During the 2021-22 academic year, the Scottish Graduate School of Social Sciences is celebrating its 10 year anniversary. Over the past decade we are proud to have supported hundreds of students through their doctoral studies and via our internship programme, investing over 35 years of research work into Scotland’s economy.
Over the coming academic year, we will be delivering 10 keynotes to celebrate 10 years of SGSSS. The keynotes are intended to provide a forum for reflecting back on the contribution Scottish social science has made over the last 10 years to academic debate and policy development, and to consider the critical role of social science in taking the opportunities and addressing challenges facing Scotland over the next decade.
The full programme will be published shortly, however we are thrilled to invite the SGSSS community to join us for our first keynote. This keynote also aligns with our Black History Month programme, which can be viewed in full here.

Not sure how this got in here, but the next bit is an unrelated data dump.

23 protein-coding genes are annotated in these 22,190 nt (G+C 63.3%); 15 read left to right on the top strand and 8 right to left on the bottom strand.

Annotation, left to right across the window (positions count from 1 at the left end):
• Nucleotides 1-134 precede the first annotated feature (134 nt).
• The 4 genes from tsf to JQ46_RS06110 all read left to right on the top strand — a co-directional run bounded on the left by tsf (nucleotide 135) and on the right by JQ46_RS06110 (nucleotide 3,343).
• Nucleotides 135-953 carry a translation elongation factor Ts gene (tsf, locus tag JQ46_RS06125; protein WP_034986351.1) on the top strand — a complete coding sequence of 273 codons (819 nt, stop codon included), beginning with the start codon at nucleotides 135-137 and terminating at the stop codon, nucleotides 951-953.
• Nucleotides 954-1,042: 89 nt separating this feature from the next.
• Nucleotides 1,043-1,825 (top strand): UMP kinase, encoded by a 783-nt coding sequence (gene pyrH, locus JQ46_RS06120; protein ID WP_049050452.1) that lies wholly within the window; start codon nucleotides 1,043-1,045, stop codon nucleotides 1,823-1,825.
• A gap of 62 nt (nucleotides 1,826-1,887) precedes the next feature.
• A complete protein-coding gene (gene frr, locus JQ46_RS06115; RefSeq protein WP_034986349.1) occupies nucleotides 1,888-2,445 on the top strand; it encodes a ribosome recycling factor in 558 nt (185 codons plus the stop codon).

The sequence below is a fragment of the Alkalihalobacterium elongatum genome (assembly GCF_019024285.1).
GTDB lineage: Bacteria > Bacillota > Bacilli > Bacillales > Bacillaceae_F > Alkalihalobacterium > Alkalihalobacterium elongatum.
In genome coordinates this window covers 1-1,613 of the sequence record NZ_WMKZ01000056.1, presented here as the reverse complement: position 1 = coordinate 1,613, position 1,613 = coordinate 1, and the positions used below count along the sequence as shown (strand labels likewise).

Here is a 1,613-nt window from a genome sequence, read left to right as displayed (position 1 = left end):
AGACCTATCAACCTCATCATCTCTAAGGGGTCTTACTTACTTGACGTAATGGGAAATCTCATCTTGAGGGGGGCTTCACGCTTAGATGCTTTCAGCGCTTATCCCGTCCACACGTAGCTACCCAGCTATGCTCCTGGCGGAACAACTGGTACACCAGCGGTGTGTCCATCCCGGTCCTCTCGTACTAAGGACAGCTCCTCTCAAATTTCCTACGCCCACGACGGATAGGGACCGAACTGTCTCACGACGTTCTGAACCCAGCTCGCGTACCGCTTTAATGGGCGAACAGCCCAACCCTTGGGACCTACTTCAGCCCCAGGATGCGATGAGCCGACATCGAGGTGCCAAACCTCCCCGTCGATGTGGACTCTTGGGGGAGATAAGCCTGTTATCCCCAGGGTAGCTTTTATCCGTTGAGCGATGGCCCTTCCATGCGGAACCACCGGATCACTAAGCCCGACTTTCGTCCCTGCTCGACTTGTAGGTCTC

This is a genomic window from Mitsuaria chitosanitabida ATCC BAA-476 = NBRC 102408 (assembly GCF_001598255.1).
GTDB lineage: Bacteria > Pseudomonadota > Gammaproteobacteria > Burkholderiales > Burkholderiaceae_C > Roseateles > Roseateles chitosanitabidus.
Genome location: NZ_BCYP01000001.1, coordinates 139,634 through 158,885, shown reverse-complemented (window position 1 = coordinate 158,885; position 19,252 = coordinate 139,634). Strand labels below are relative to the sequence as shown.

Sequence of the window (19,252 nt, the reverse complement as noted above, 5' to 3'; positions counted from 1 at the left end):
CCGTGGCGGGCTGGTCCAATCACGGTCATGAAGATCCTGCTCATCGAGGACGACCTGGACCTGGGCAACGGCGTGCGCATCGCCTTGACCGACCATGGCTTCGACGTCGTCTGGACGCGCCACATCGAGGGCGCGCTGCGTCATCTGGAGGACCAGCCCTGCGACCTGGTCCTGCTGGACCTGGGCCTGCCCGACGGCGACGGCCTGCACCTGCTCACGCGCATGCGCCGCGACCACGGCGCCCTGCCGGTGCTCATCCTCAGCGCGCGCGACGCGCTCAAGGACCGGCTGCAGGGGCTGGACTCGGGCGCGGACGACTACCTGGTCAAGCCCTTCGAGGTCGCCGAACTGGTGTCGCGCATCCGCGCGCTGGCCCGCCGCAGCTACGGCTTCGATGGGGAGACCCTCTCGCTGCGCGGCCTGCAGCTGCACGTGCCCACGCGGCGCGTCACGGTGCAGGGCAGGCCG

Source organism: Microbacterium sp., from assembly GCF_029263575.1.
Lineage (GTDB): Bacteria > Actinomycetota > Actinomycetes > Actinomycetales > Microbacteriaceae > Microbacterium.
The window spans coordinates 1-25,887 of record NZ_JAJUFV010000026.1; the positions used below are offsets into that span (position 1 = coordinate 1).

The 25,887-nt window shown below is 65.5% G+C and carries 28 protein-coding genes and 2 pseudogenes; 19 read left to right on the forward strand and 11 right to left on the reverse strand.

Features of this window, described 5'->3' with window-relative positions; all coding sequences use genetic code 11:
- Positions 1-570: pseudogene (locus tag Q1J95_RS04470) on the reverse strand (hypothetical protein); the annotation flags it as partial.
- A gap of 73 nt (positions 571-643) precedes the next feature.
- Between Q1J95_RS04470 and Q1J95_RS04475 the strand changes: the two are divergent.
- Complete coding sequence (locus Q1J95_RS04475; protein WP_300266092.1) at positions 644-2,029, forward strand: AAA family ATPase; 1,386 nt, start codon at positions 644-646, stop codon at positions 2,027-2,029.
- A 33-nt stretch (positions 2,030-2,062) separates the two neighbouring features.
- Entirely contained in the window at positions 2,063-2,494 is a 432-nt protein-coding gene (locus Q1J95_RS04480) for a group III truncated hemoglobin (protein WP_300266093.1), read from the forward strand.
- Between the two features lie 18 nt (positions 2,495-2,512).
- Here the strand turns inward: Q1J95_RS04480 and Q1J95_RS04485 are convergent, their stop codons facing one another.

In this conversation, we ask who benefits from an overemphasis on resilience in conflict settings and in our everyday life. How does resilience create violent structures of expectations? We start from a point of care and empathy as a language that may work better than expecting resilience. Join us for a 90-minute conversation to discuss these thoughts together, with dedicated time for Q&A in the second half of the session.
Shambhawi Tripathi is a first-year PhD student at the School of International Relations, University of St Andrews. Her doctoral work seeks to explore the absence of a conceptual human in International Relations and the alternative worlds that can be apprehended through an emotional retelling of the human and of the discipline. She is interested in moments of transformation and emotional storytelling as a way to study and practice international politics.
Malaka Shwaikh is an associate lecturer at the School of International Relations, University of St Andrews. Her research is at the intersection of prison resistance, decoloniality, and hunger strikes. She is interested in languages of care and empathy and in ways that ensure our world is a better place.